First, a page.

Thursday, March 20, 2008

Children are made readers on the laps of their (grand)parents (Emily Buchwald)

After monitoring 15 four-year olds artistically gluing green heart-shaped doilies in honor of St. Patrick's Day, I sat on the floor surrounded by eight of them eager to hear the story I planned to read to them.

I briefly flashbacked to Ben Ari, a drama coach who taught me to read with emotion beginning with the Bible and moving on to the Gettysburg Address as well as astounding legal arguments given by Clarence Darrow.  I lovingly credit Ben Ari with my ability to captivate the attention of thousands of pint-sized listeners and their older counterparts.

Luckily, I have always been particularly fond of illustrated children's books.  I marvel at how authors and illustrators use few or no words accompanied by clever illustrations to convey a whole story.

Zoom by Istvan Banyai is one of my favorites.  What makes this volume extraordinary is that it relates to all ages.  Many life situations appear somber close up.  But when you move back, the issue takes on a whole new perspective.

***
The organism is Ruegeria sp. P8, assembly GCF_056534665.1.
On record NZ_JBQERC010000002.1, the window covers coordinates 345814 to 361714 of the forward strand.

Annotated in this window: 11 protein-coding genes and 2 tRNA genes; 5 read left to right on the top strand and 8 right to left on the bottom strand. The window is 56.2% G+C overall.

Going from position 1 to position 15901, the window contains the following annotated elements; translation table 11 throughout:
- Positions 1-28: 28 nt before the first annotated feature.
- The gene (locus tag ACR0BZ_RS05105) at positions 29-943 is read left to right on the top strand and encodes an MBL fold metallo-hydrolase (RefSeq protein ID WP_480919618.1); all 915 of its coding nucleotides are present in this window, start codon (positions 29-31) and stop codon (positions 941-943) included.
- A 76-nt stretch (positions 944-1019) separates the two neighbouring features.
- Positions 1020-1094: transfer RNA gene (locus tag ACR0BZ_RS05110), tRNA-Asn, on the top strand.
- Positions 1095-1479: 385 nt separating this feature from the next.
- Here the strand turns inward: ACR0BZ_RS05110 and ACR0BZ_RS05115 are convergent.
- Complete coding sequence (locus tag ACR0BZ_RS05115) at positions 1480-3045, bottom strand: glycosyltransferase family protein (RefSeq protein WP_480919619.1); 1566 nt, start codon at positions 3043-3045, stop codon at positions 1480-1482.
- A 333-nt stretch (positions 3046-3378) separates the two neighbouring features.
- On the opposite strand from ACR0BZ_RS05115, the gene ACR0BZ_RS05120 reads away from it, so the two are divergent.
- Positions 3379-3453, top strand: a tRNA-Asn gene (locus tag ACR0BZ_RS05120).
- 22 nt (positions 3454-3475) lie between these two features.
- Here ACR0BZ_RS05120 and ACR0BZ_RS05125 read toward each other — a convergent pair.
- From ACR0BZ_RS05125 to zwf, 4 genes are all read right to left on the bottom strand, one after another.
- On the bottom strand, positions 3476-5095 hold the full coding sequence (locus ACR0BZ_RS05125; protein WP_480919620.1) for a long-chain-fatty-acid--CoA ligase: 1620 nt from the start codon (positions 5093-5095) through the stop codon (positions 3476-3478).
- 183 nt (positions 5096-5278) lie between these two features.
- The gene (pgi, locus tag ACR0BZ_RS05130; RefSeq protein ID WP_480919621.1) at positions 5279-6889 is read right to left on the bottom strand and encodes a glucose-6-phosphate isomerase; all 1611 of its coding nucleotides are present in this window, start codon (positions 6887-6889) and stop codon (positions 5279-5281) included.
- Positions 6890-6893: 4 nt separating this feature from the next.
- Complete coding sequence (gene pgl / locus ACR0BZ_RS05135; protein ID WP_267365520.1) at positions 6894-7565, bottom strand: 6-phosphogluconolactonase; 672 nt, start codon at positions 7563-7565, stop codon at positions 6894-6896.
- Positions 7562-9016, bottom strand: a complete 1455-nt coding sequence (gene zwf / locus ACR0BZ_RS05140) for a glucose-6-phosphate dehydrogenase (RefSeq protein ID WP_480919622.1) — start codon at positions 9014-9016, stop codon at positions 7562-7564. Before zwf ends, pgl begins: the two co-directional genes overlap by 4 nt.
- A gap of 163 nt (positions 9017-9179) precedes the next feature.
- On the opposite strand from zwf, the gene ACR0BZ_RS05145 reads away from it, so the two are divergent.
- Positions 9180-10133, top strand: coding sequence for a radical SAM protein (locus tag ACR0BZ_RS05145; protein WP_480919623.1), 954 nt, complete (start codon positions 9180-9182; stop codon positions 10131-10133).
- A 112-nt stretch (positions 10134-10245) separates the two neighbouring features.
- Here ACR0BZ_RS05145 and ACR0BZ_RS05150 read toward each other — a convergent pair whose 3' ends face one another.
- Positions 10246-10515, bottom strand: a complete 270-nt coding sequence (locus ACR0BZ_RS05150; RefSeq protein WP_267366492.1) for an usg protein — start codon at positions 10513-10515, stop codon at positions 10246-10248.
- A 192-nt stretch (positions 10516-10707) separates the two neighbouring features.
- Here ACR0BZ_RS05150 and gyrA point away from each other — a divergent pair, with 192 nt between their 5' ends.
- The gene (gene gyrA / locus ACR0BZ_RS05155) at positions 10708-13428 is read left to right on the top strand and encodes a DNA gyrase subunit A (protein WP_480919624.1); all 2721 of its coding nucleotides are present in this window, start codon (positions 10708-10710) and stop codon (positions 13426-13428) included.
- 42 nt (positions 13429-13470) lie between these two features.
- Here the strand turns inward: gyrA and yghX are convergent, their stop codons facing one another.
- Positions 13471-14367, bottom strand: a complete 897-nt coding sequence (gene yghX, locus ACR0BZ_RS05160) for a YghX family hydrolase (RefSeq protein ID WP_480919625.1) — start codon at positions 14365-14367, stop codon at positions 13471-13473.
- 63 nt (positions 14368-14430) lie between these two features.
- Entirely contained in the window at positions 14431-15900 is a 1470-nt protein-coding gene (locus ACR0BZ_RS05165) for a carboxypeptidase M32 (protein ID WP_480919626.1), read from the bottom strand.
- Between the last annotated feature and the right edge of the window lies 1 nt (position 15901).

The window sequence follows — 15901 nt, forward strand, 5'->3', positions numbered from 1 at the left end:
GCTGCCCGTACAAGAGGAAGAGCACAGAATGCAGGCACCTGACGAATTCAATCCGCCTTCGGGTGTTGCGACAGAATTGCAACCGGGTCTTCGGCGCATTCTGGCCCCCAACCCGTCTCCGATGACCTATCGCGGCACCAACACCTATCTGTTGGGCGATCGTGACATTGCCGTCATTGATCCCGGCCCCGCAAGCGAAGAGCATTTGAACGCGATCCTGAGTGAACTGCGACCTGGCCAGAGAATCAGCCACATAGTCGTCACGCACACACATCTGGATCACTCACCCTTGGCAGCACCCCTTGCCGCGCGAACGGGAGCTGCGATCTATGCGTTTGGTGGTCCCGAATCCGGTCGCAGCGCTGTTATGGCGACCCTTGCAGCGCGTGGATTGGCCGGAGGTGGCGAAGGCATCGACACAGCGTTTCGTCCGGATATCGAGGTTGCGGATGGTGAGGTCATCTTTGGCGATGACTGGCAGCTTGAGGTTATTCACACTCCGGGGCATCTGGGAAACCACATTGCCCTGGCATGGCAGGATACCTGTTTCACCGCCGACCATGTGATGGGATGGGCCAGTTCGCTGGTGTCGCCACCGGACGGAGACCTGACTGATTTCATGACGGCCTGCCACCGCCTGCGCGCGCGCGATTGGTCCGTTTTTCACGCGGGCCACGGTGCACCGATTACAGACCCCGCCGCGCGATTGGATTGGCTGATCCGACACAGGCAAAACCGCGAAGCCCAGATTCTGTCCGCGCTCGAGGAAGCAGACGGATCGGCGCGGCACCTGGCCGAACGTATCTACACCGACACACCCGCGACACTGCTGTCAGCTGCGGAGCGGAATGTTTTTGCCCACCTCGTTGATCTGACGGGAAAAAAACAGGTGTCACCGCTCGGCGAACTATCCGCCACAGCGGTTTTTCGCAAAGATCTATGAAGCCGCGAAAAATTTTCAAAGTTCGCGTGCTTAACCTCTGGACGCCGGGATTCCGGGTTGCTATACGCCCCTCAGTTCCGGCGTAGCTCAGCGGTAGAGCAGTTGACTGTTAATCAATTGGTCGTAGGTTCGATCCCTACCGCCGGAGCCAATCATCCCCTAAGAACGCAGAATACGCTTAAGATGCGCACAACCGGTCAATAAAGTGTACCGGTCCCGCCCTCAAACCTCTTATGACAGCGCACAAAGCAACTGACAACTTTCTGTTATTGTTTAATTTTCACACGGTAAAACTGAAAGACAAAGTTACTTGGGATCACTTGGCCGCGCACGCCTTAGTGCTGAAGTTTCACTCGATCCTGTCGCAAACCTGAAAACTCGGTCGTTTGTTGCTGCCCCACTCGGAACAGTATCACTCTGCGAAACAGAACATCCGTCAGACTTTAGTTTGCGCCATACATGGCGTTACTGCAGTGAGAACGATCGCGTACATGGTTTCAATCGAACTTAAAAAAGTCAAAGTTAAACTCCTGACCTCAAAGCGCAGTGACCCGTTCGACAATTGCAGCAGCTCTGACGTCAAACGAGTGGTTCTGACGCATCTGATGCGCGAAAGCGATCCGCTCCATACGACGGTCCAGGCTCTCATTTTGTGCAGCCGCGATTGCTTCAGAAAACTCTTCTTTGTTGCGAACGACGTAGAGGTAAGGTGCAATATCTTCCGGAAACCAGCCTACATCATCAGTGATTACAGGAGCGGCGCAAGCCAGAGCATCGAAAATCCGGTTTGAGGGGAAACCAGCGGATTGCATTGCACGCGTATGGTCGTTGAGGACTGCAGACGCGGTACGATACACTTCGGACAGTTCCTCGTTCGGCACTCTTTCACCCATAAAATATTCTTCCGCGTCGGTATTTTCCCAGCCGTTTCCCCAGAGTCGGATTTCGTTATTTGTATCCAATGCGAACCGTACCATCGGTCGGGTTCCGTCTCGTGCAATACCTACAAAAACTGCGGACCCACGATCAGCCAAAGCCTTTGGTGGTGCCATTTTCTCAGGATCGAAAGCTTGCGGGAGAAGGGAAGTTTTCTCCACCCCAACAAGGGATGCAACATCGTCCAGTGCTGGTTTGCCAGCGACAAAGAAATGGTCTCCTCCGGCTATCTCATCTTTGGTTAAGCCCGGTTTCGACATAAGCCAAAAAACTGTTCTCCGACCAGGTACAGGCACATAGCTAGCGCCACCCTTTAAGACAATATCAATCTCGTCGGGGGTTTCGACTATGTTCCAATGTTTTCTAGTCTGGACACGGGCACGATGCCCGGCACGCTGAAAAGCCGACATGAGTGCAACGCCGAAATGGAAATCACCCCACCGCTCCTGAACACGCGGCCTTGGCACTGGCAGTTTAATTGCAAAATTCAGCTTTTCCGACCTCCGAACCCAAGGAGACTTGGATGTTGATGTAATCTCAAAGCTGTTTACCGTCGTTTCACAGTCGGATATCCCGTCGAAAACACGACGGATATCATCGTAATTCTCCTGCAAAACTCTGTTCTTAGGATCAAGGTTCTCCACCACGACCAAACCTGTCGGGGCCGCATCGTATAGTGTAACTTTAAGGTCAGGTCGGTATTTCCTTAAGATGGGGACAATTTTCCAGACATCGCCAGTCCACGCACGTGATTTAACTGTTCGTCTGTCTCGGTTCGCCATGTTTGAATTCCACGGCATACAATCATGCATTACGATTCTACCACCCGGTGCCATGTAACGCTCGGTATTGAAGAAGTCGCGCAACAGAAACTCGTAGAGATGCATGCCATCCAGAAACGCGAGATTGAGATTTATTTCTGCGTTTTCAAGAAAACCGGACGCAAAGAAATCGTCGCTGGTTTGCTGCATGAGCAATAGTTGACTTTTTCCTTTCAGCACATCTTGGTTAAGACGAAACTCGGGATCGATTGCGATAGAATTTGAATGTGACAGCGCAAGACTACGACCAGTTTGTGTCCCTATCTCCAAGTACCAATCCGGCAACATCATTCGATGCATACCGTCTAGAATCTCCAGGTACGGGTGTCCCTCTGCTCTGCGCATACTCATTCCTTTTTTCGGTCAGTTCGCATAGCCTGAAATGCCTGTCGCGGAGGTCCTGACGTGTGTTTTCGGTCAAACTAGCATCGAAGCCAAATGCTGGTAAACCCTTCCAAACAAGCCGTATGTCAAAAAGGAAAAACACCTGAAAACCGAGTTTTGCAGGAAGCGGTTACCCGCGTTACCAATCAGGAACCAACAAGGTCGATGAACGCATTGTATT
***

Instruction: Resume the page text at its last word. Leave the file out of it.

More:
Judith Viorst's books can provide the basis for meaty discussions.  Patricia Polacco delves into much of her rich family backgound to spin delightful tales, one about her ol' man and another about herself struggling in school.  

The Three Little Javelinas by Susan Lowell gives a new twist to a familiar story.  Jan Brett's illustrated books have been called "visual feasts."

If you know any budding gymnasts, they might delight in Mirette on the High Wire by Emily Arnold McCully.  Mischief makes might learn a thing or two from the spitball story in Fables by Arnold Lobel.  Young believers in the unexplained would appreciate Sylvester and the Magic Pebble by William Steig.  I love Sweet Clara and the Freedom Quilt by Deborah Hopkinson.  

And finally, a friend of mine, Michelle Shapiro, illustrated a very sweet, sure-to-delight rainbow book by Jennifer Ericsson entitled A Piece of Chalk.

Check out an armful of books and be prepared to spend precious time with your grandchildren. 

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